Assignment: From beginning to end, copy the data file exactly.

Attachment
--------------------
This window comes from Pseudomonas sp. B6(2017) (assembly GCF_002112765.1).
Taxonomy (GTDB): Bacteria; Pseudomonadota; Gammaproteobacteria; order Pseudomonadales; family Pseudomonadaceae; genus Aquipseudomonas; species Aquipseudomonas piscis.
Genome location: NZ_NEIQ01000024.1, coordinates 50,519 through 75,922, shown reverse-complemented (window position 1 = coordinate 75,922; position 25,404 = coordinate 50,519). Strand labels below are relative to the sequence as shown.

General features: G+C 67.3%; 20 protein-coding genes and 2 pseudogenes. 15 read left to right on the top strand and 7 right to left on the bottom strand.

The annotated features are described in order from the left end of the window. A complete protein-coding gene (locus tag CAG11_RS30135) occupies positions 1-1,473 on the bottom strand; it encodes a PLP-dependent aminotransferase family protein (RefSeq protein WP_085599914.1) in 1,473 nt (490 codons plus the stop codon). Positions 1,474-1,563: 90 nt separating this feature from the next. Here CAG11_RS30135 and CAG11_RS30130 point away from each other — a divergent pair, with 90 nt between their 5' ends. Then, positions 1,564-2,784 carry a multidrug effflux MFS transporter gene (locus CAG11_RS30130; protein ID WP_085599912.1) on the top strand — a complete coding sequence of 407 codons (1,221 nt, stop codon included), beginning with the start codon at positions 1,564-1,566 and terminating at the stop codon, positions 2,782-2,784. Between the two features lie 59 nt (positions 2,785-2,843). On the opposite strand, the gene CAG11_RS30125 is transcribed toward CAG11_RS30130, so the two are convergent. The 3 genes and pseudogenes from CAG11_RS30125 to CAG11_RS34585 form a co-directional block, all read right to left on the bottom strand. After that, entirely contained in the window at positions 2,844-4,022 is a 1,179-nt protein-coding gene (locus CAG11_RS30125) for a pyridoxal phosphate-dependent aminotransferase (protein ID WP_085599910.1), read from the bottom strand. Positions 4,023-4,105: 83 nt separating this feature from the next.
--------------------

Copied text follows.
This window comes from Pseudomonas sp. B6(2017) (assembly GCF_002112765.1).
Taxonomy (GTDB): Bacteria; Pseudomonadota; Gammaproteobacteria; order Pseudomonadales; family Pseudomonadaceae; genus Aquipseudomonas; species Aquipseudomonas piscis.
Genome location: NZ_NEIQ01000024.1, coordinates 50,519 through 75,922, shown reverse-complemented (window position 1 = coordinate 75,922; position 25,404 = coordinate 50,519). Strand labels below are relative to the sequence as shown.

General features: G+C 67.3%; 20 protein-coding genes and 2 pseudogenes. 15 read left to right on the top strand and 7 right to left on the bottom strand.

The annotated features are described in order from the left end of the window. A complete protein-coding gene (locus tag CAG11_RS30135) occupies positions 1-1,473 on the bottom strand; it encodes a PLP-dependent aminotransferase family protein (RefSeq protein WP_085599914.1) in 1,473 nt (490 codons plus the stop codon). Positions 1,474-1,563: 90 nt separating this feature from the next. Here CAG11_RS30135 and CAG11_RS30130 point away from each other — a divergent pair, with 90 nt between their 5' ends. Then, positions 1,564-2,784 carry a multidrug effflux MFS transporter gene (locus CAG11_RS30130; protein ID WP_085599912.1) on the top strand — a complete coding sequence of 407 codons (1,221 nt, stop codon included), beginning with the start codon at positions 1,564-1,566 and terminating at the stop codon, positions 2,782-2,784. Between the two features lie 59 nt (positions 2,785-2,843). On the opposite strand, the gene CAG11_RS30125 is transcribed toward CAG11_RS30130, so the two are convergent. The 3 genes and pseudogenes from CAG11_RS30125 to CAG11_RS34585 form a co-directional block, all read right to left on the bottom strand. After that, entirely contained in the window at positions 2,844-4,022 is a 1,179-nt protein-coding gene (locus CAG11_RS30125) for a pyridoxal phosphate-dependent aminotransferase (protein ID WP_085599910.1), read from the bottom strand. Positions 4,023-4,105: 83 nt separating this feature from the next.